tail:(_ sexpr)* _ rightBracket _ {
          var result = [head];
          for (var i = 0; i < tail.length; i++) {
          return {type: 'List', contents:result};
      = d:number _ { return {type: 'Literal', value: parseInt(d.join(""), 10)}}
      / '"' d:(!'"' [a-z])* '"' _ { return {type: 'Literal', value: d }}
      / s:identifier _ { return {type: 'Identifier', name: s.join?s.join(""):s}}

    Further, it’s simpler: I chose a set of functions that were included in a simple standard library, this:

    and in order to demonstrate their work I wrote the calculation of Fibonacci numbers, the calculation of myself and a few simple programs,
    in addition, exported pictures and codes from the gemoji project for more visual demonstration.

    This is how a program that calculates itself looks like:

    here months are brackets, animals are identifiers, the rest of the constructions are above.

    This is what the program for Fibonacci numbers looks like:

    this is a recursive function whose name is a dog. Emoji characters can be written in a row, but numbers in a row must be separated by spaces if they refer to different numbers.

    In the first version, instead of months, sad-funny emoticons were used, but because of their similarity, the code was much more difficult to structure, for this reason it switched to months. True, it is not entirely clear to me why there are months in the standard set of emoji looking in different directions.

    In the process, I found out that emoji are not so well supported, for example, sublime allows you to copy only some of them, if you try to copy the text of a program calculating itself, it will be empty in the clipboard. Of desktop browsers, Safari is more or less normal emoji. The compiler supports emoji in the form of unicode characters, and there are even repl, but writing a terminal doesn’t support such characters too well, they attack each other, but I hope that the situation will improve in the future and we will be able to easily write calls to emo utilities right on the command line.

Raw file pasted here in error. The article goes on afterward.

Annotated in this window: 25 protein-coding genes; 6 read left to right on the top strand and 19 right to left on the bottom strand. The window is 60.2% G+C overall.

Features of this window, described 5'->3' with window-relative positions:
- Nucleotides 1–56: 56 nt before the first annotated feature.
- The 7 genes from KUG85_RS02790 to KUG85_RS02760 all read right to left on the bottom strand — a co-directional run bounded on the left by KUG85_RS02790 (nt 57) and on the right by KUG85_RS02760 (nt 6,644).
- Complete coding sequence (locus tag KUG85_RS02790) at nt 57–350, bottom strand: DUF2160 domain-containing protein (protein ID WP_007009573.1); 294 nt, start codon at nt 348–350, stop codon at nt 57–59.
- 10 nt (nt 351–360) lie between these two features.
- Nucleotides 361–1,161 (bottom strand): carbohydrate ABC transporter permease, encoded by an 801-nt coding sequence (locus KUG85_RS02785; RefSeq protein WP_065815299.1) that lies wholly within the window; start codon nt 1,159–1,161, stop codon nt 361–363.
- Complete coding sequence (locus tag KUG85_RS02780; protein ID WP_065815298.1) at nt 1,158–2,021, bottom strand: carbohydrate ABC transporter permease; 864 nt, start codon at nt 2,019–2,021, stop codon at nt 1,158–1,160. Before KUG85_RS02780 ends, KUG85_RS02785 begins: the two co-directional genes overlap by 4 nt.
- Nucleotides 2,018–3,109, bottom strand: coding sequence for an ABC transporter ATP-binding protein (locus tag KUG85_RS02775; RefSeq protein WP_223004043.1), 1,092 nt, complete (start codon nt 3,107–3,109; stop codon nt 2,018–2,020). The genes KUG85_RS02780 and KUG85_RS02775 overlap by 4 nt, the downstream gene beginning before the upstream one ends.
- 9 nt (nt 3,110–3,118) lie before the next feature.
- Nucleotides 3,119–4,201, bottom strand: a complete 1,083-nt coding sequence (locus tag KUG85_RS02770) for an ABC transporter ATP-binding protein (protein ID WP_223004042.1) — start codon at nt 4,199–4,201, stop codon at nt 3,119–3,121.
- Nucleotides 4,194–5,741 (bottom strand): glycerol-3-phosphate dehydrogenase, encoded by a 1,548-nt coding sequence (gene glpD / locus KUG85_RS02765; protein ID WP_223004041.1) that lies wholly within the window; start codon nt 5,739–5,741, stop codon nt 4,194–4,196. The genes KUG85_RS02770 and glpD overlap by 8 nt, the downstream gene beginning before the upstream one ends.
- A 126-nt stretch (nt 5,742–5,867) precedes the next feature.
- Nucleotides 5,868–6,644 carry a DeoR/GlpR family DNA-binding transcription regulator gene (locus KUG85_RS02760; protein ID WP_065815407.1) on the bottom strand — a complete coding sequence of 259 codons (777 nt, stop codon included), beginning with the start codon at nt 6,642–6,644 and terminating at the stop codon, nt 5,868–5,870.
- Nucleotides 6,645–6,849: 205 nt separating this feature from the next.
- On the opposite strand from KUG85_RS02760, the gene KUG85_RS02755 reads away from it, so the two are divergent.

All sources are available at https://github.com/parsifal-47/emojilisp, there you can expand the standard library or write a request for it, in addition, you can try your hand at programming on this simple set of functions at emojilisp.com . And as I wrote at the very beginning, I wanted to be able to redefine the set of emoji corresponding to the functions without much difficulty. This can be done by changing the files in the conf folder of the project on github or by clicking the "create your own set" button on the site, after which the set, like any program, can be shared. Here, for example, is a variant with a more interesting symbol for the list operation .

    In addition, a difficultly verified idea came up that such a language would probably be easier for children to understand, and perhaps some kind of programming would be for the future.